2. Background Art
Test pattern generators are well known to the prior art. In the past such generators were specifically designed to produce a series of particular unvarying pulse sequences designed for the particular product being tested. Generally, selected pulse patterns are stored in a memory whose output is fed into a buffer register on demand. From this buffer register the pattern is decoded and introduced into a test system. In such prior art generators new information was not supplied to the buffer register until the old information was exhausted and an end of pattern signal was received by the memory. Thus, whenever it was necessary to switch from one pulse pattern to another a waiting time was necessary before the second pulse pattern could be applied to the product. During these waiting times the product being tested could undergo certain changes such as a discharge of capacitance which could seriously affect the test results being obtained.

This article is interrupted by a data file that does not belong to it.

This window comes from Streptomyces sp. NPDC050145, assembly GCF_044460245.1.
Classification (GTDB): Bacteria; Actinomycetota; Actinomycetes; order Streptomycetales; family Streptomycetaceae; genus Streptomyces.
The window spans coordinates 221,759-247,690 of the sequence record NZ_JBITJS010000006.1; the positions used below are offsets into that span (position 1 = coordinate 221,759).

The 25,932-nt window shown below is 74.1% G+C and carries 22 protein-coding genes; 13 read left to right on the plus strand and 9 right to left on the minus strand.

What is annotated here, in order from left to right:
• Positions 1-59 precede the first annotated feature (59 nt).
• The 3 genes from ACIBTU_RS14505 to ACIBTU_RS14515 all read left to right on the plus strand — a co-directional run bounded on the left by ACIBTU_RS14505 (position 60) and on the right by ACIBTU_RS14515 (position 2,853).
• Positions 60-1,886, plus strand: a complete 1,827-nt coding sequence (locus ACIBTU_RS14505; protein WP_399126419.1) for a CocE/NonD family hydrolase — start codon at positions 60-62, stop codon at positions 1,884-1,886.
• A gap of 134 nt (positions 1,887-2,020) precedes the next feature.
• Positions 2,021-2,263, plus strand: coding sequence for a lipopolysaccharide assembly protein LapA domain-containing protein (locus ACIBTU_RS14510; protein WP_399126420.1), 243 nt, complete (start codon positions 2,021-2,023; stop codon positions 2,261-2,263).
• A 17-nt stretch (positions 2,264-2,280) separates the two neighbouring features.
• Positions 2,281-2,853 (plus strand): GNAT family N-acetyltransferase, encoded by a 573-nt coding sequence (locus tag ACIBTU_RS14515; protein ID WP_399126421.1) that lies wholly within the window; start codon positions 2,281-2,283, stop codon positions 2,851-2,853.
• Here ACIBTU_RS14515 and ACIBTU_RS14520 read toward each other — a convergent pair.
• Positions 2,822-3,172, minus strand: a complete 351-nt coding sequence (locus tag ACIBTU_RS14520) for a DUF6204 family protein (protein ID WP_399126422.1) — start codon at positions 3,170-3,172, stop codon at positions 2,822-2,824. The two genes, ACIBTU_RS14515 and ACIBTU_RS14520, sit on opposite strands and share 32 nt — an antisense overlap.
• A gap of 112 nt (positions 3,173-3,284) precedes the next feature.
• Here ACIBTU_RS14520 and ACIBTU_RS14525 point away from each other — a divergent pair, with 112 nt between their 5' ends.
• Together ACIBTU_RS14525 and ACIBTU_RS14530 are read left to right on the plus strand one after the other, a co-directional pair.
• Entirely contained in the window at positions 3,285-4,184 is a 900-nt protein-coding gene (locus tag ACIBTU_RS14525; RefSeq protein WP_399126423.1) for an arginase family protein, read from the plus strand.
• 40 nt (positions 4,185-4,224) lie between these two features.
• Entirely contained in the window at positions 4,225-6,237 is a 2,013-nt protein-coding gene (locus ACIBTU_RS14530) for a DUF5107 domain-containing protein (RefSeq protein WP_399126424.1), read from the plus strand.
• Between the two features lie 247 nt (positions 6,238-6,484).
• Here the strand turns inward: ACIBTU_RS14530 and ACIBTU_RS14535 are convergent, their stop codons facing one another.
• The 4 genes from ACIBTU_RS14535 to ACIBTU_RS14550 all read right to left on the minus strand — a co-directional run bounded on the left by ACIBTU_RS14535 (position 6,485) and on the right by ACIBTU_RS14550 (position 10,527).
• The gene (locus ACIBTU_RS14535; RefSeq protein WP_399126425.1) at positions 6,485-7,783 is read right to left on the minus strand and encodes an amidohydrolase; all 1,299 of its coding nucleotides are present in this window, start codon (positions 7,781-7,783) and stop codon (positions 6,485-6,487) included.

An application entitled "Pattern Generation System" Ser. No. 930,947 was filed on Aug. 4, 1978 in the name of Dieter Staiger, the present inventor, and assigned to the same assignee as the present invention. This application, Ser. No. 930,947, now U.S. Pat. No. 4,203,543 issued May 20, 1980 discloses a pulse pattern generator system that can provide to a memory product, being tested, a series pattern without time delay between the end of one pattern and the beginning of the following pattern. In this generator pulse cycles are generated with a time raster of 10 nanoseconds.
It is an object of this invention to provide a pulse pattern generator that can provide to a memory product being tested a series of patterns without time delay between the end of one pattern and the beginning of the following pattern with the generated pulse cycles having a time raster of approximately 1 nanosecond.
This invention is directed to a pulse pattern generator that can provide to a memory product being tested a series of pulses with different frequencies without time delay between the end of one pulse and the beginning of the following pulse with the pulses generated having a time raster of other than 10 nanoseconds multiples.
It is another object of the invention to provide a pattern generator with a means that permits, before the end of each pulse, determining if the present pulse is to be repeated or replaced with a new pulse having a different frequency.